Urban Age Institute
Since it was founded in 1999, Urban Age Institute (UAI) has been dedicated to a singular proposition: bring together a carefully chosen set of key urban sustainability and technology stakeholders and gather them around a common platform in ways that help build lasting alliances. UAI believes that such a platform is a vital ingredient for smart, sustainable and equitable urban (re)development strategies.Urban Age Magazine was founded inside the World Bank in 1991, and spun off in 1999 as an independent non-profit organization. UAI’s glossy print magazine, published in five languages, was focused on the many dimensions of city-scale innovation: economics, politics, governance, and culture. It’s notable that all of this was being published well before ‘smart cities’ and ‘sustainable development’ became part of the metropolitan lexicon.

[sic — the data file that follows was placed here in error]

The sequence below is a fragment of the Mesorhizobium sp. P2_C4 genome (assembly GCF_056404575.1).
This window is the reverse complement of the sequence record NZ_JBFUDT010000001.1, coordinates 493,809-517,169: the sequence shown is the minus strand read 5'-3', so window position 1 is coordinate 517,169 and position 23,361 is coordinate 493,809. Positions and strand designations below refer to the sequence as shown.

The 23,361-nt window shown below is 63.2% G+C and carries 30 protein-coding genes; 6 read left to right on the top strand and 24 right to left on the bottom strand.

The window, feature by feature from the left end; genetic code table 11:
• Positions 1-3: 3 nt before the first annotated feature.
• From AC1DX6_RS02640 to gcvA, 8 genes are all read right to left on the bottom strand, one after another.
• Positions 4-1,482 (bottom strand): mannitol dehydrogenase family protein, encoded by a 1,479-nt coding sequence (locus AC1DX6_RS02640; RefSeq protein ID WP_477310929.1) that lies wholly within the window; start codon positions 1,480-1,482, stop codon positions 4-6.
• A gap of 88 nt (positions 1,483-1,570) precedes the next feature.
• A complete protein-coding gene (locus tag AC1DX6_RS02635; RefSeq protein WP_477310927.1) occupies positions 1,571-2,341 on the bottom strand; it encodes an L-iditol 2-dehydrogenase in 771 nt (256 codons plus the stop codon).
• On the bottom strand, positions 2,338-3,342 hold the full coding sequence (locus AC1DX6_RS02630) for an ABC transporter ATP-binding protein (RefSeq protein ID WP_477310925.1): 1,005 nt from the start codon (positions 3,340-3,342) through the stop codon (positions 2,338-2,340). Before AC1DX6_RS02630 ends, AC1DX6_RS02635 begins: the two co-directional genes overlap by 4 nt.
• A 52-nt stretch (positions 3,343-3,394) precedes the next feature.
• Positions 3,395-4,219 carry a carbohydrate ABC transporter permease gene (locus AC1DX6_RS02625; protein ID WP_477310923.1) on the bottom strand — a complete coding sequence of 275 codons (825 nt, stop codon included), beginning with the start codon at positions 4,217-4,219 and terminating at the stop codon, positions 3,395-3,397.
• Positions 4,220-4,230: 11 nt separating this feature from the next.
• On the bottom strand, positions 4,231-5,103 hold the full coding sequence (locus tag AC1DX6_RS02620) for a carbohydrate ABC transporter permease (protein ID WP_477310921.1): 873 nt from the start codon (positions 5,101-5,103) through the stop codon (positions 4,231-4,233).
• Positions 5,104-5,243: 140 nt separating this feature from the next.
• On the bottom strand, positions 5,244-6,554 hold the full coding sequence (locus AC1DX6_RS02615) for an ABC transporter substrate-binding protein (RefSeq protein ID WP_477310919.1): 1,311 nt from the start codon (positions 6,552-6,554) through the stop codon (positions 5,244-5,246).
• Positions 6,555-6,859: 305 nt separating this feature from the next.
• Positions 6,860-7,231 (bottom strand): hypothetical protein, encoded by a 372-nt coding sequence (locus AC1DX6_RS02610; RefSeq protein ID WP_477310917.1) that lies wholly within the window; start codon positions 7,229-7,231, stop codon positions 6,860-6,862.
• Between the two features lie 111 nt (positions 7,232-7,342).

UAI launched Meeting of the Minds in 2007 to extend the Institute’s mission, to connect disparate leaders from different worlds, to spotlight innovators working in near-isolation. In 2012, Meeting of the Minds took it to the next level by launching its blog at CityMinded.org. A new communications strategy quickly took shape, with monthly webinars; the Meeting of the Minds Magazine; monthly meet-ups; and other direct outreach activities. Each activity aims to leverage the thought leadership that crystallizes during each Meeting -- and that open conversation continues during the months that follow.
As a lead in to each Meeting of the Minds, the UAI team seeks out the most promising ideas and innovations. Some of UAI’s own research – on city-to-city knowledge exchange, for instance – was sponsored by The Gordon and Betty Moore Foundation. Tim Campbell’s book, “Beyond Smart Cities”, brought attention to the underground knowledge economy connecting city leaders across continents. Contracts and grants have been received by UAI from Rockefeller Brother’s Fund, Teijin Ltd. (Tokyo), CityNet, World Health Organization, United Nations Habitat, the Government of Canada, Daimler, the German Government’s GTZ, and many others.
More information at UrbanAge.org.